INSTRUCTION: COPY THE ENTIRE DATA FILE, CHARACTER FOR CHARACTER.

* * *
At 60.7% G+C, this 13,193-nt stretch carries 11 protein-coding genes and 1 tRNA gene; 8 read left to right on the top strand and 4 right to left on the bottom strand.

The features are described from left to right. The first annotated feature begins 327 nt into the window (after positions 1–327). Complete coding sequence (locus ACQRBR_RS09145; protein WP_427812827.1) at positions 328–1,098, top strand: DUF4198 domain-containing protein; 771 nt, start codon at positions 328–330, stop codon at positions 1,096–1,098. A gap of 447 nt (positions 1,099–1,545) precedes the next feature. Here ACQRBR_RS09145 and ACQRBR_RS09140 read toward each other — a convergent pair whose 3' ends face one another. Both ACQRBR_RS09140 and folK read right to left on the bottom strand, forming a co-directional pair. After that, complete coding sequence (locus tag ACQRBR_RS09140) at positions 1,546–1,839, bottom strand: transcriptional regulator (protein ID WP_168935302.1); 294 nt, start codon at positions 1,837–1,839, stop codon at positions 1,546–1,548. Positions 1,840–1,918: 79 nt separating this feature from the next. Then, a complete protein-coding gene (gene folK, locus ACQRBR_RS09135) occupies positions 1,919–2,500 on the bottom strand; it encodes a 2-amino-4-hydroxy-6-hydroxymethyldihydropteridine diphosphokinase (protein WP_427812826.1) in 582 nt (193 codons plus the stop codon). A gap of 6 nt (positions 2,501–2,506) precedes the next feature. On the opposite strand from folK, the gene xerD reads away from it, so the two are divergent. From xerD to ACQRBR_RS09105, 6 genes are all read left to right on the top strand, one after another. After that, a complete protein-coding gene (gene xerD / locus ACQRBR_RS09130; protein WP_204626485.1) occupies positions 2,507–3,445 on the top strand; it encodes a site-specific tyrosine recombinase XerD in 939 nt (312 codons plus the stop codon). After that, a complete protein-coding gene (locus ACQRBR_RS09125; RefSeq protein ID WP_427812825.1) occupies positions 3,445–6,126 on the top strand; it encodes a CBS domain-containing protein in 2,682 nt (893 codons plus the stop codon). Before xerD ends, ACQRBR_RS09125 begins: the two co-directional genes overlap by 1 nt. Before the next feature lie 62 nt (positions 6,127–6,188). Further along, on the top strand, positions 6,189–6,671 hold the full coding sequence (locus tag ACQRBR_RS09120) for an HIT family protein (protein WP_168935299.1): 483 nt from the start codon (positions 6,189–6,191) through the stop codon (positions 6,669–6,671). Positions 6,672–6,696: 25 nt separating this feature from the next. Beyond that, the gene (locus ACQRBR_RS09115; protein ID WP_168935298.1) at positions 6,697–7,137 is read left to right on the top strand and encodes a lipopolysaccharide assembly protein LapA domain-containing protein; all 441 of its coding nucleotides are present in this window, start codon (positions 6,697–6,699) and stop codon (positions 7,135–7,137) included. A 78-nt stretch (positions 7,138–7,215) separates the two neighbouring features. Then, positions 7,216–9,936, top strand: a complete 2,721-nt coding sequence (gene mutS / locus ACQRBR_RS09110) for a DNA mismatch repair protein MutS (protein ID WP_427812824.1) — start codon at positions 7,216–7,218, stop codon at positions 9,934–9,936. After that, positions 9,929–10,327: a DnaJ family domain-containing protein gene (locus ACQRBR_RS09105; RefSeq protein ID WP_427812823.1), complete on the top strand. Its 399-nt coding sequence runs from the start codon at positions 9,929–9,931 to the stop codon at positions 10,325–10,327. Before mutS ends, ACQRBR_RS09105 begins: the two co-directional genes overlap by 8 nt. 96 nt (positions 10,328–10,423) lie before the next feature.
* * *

At 60.7% G+C, this 13,193-nt stretch carries 11 protein-coding genes and 1 tRNA gene; 8 read left to right on the top strand and 4 right to left on the bottom strand.

The features are described from left to right. The first annotated feature begins 327 nt into the window (after positions 1–327). Complete coding sequence (locus ACQRBR_RS09145; protein WP_427812827.1) at positions 328–1,098, top strand: DUF4198 domain-containing protein; 771 nt, start codon at positions 328–330, stop codon at positions 1,096–1,098. A gap of 447 nt (positions 1,099–1,545) precedes the next feature. Here ACQRBR_RS09145 and ACQRBR_RS09140 read toward each other — a convergent pair whose 3' ends face one another. Both ACQRBR_RS09140 and folK read right to left on the bottom strand, forming a co-directional pair. After that, complete coding sequence (locus tag ACQRBR_RS09140) at positions 1,546–1,839, bottom strand: transcriptional regulator (protein ID WP_168935302.1); 294 nt, start codon at positions 1,837–1,839, stop codon at positions 1,546–1,548. Positions 1,840–1,918: 79 nt separating this feature from the next. Then, a complete protein-coding gene (gene folK, locus ACQRBR_RS09135) occupies positions 1,919–2,500 on the bottom strand; it encodes a 2-amino-4-hydroxy-6-hydroxymethyldihydropteridine diphosphokinase (protein WP_427812826.1) in 582 nt (193 codons plus the stop codon). A gap of 6 nt (positions 2,501–2,506) precedes the next feature. On the opposite strand from folK, the gene xerD reads away from it, so the two are divergent. From xerD to ACQRBR_RS09105, 6 genes are all read left to right on the top strand, one after another. After that, a complete protein-coding gene (gene xerD / locus ACQRBR_RS09130; protein WP_204626485.1) occupies positions 2,507–3,445 on the top strand; it encodes a site-specific tyrosine recombinase XerD in 939 nt (312 codons plus the stop codon). After that, a complete protein-coding gene (locus ACQRBR_RS09125; RefSeq protein ID WP_427812825.1) occupies positions 3,445–6,126 on the top strand; it encodes a CBS domain-containing protein in 2,682 nt (893 codons plus the stop codon). Before xerD ends, ACQRBR_RS09125 begins: the two co-directional genes overlap by 1 nt. Before the next feature lie 62 nt (positions 6,127–6,188). Further along, on the top strand, positions 6,189–6,671 hold the full coding sequence (locus tag ACQRBR_RS09120) for an HIT family protein (protein WP_168935299.1): 483 nt from the start codon (positions 6,189–6,191) through the stop codon (positions 6,669–6,671). Positions 6,672–6,696: 25 nt separating this feature from the next. Beyond that, the gene (locus ACQRBR_RS09115; protein ID WP_168935298.1) at positions 6,697–7,137 is read left to right on the top strand and encodes a lipopolysaccharide assembly protein LapA domain-containing protein; all 441 of its coding nucleotides are present in this window, start codon (positions 6,697–6,699) and stop codon (positions 7,135–7,137) included. A 78-nt stretch (positions 7,138–7,215) separates the two neighbouring features. Then, positions 7,216–9,936, top strand: a complete 2,721-nt coding sequence (gene mutS / locus ACQRBR_RS09110) for a DNA mismatch repair protein MutS (protein ID WP_427812824.1) — start codon at positions 7,216–7,218, stop codon at positions 9,934–9,936. After that, positions 9,929–10,327: a DnaJ family domain-containing protein gene (locus ACQRBR_RS09105; RefSeq protein ID WP_427812823.1), complete on the top strand. Its 399-nt coding sequence runs from the start codon at positions 9,929–9,931 to the stop codon at positions 10,325–10,327. Before mutS ends, ACQRBR_RS09105 begins: the two co-directional genes overlap by 8 nt. 96 nt (positions 10,328–10,423) lie before the next feature.